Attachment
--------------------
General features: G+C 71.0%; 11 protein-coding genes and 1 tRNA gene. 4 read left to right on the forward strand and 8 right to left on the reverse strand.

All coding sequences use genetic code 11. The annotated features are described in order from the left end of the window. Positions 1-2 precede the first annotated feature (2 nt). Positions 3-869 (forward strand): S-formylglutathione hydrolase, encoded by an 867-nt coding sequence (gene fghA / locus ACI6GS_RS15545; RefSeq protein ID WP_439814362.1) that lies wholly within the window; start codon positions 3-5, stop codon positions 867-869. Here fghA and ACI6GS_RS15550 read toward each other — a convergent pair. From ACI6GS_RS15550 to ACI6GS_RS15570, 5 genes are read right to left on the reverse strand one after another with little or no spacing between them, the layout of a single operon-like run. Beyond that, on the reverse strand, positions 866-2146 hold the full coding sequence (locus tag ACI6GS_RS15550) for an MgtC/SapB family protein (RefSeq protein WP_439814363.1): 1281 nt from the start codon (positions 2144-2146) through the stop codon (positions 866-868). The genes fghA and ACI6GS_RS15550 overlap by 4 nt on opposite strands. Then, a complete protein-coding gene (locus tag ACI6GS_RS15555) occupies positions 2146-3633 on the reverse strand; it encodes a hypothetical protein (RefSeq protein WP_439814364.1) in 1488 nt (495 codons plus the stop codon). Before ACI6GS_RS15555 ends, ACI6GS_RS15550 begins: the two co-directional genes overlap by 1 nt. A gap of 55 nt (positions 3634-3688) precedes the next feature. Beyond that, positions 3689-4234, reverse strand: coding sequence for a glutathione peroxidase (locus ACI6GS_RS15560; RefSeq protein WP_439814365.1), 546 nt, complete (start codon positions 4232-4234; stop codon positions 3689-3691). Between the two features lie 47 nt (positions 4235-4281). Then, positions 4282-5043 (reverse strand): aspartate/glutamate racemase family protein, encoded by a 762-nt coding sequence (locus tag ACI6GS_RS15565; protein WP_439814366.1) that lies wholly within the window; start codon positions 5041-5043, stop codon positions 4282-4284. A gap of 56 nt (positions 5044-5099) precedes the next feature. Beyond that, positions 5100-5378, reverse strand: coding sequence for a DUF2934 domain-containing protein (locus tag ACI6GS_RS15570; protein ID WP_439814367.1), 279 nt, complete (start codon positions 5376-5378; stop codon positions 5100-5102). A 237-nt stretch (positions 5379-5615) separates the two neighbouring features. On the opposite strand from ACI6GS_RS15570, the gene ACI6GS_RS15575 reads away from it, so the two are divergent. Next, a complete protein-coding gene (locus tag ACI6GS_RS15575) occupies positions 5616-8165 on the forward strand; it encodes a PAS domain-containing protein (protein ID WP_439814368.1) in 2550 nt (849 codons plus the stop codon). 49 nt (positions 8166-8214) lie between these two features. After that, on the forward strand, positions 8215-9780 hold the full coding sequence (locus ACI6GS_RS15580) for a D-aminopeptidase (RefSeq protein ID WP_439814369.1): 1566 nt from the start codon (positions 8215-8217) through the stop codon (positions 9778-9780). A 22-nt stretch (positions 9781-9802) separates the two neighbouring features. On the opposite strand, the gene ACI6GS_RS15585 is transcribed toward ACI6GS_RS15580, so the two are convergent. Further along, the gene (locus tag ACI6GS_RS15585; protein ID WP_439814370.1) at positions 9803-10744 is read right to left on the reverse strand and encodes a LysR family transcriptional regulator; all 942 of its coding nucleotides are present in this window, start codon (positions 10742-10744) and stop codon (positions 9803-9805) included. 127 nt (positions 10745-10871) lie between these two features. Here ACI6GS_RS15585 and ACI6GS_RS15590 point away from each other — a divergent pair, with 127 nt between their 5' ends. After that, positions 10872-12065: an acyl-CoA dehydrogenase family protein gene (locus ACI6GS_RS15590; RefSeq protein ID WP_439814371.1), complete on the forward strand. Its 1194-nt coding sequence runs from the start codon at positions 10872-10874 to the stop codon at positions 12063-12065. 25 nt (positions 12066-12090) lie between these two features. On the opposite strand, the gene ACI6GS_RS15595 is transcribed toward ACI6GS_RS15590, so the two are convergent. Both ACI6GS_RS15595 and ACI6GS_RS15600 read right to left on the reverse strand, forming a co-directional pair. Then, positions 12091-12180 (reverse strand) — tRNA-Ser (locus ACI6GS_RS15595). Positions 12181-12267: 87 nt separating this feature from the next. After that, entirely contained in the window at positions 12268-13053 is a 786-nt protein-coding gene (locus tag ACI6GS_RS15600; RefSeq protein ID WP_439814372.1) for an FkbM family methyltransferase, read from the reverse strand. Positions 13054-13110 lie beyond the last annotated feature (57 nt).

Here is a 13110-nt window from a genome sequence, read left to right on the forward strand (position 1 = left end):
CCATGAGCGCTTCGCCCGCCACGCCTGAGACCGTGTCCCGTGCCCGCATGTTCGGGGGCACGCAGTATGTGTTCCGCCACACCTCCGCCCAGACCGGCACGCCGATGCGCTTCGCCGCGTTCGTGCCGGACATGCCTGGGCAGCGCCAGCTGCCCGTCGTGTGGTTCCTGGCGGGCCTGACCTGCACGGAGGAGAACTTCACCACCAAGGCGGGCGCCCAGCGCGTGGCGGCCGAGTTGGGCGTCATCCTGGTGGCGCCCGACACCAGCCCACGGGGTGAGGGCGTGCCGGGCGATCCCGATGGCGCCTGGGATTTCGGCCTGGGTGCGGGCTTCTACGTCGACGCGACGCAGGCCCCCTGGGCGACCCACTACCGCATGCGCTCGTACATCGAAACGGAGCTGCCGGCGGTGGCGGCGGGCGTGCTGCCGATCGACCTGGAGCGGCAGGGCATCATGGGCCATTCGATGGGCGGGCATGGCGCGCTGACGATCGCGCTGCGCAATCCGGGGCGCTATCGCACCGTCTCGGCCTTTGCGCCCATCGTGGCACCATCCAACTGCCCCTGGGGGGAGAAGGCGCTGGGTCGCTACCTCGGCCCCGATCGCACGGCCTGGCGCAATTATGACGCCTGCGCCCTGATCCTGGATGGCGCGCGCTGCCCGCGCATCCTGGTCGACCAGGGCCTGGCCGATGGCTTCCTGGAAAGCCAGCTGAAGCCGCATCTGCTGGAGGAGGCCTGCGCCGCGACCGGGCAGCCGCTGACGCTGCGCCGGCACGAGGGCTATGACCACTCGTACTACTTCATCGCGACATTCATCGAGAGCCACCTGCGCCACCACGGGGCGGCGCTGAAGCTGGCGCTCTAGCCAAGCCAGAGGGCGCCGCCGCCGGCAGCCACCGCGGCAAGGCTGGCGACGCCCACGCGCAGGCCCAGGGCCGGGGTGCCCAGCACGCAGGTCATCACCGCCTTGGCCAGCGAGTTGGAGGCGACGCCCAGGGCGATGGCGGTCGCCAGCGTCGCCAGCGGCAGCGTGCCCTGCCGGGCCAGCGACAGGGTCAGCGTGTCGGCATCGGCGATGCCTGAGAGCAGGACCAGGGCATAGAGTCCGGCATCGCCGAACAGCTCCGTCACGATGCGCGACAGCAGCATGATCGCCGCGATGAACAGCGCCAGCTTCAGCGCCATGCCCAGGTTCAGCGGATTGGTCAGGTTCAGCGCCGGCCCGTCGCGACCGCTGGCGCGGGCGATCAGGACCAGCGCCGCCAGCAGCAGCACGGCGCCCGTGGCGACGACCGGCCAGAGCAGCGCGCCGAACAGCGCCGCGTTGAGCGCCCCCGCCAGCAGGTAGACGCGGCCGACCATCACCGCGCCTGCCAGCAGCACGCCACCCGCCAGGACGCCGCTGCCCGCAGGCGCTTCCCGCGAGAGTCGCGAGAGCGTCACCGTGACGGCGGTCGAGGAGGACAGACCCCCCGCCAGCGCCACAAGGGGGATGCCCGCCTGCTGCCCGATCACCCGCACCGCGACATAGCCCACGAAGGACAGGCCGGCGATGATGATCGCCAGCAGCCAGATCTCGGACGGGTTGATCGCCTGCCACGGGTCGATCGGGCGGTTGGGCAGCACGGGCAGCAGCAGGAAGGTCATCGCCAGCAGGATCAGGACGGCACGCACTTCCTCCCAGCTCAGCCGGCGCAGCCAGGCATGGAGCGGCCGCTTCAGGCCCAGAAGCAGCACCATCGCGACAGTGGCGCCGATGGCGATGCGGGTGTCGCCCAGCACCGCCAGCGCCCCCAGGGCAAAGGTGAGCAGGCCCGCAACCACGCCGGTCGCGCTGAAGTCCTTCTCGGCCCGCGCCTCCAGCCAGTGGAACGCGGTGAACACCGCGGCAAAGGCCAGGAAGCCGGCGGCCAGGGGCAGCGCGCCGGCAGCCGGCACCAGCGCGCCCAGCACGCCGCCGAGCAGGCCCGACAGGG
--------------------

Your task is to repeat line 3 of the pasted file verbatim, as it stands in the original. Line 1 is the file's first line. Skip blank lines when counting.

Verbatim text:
Here is a 13110-nt window from a genome sequence, read left to right on the forward strand (position 1 = left end):